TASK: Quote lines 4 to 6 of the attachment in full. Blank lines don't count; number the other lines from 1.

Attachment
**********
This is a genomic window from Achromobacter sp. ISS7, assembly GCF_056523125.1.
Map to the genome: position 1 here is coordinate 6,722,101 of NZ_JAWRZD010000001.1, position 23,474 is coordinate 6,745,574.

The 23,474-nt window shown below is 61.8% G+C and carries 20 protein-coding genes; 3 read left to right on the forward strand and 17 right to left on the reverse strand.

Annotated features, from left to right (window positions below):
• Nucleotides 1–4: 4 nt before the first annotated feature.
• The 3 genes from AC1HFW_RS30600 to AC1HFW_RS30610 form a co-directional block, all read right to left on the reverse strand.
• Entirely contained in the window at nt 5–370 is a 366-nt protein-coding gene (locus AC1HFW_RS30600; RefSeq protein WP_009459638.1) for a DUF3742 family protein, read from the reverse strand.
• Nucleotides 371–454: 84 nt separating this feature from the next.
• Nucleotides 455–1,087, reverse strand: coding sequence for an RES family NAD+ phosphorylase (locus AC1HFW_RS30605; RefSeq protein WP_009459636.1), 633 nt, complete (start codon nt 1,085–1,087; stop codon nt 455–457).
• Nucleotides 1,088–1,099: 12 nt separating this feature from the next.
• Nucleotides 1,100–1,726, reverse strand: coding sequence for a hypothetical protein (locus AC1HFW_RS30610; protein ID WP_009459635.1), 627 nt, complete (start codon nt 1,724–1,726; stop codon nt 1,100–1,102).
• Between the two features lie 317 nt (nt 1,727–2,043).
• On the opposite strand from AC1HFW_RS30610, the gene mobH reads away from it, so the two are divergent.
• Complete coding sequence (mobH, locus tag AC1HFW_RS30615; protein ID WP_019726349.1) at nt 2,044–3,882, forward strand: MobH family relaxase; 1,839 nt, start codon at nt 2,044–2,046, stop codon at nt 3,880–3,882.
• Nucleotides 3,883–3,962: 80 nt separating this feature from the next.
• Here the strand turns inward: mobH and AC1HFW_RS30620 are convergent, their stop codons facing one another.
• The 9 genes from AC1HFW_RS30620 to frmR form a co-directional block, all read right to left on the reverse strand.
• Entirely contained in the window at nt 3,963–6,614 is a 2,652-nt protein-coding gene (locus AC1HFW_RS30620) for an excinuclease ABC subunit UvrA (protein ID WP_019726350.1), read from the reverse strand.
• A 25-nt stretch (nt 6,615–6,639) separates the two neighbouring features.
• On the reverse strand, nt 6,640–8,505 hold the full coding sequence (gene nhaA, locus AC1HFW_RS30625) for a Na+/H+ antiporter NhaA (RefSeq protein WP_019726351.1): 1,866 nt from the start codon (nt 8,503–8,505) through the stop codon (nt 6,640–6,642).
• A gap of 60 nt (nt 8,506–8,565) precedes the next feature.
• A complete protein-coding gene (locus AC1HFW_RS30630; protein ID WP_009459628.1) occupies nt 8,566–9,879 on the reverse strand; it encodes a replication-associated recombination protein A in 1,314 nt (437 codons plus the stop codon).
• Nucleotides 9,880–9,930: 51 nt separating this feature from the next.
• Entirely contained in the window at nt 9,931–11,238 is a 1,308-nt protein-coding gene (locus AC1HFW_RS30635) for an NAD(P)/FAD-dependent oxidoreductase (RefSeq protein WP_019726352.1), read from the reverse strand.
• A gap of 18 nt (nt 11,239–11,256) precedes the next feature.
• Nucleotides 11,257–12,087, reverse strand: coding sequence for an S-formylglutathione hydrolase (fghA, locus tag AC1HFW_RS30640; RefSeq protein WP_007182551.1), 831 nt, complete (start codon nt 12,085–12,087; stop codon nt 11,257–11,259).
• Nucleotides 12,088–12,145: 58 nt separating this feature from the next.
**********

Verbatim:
Annotated features, from left to right (window positions below):
• Nucleotides 1–4: 4 nt before the first annotated feature.
• The 3 genes from AC1HFW_RS30600 to AC1HFW_RS30610 form a co-directional block, all read right to left on the reverse strand.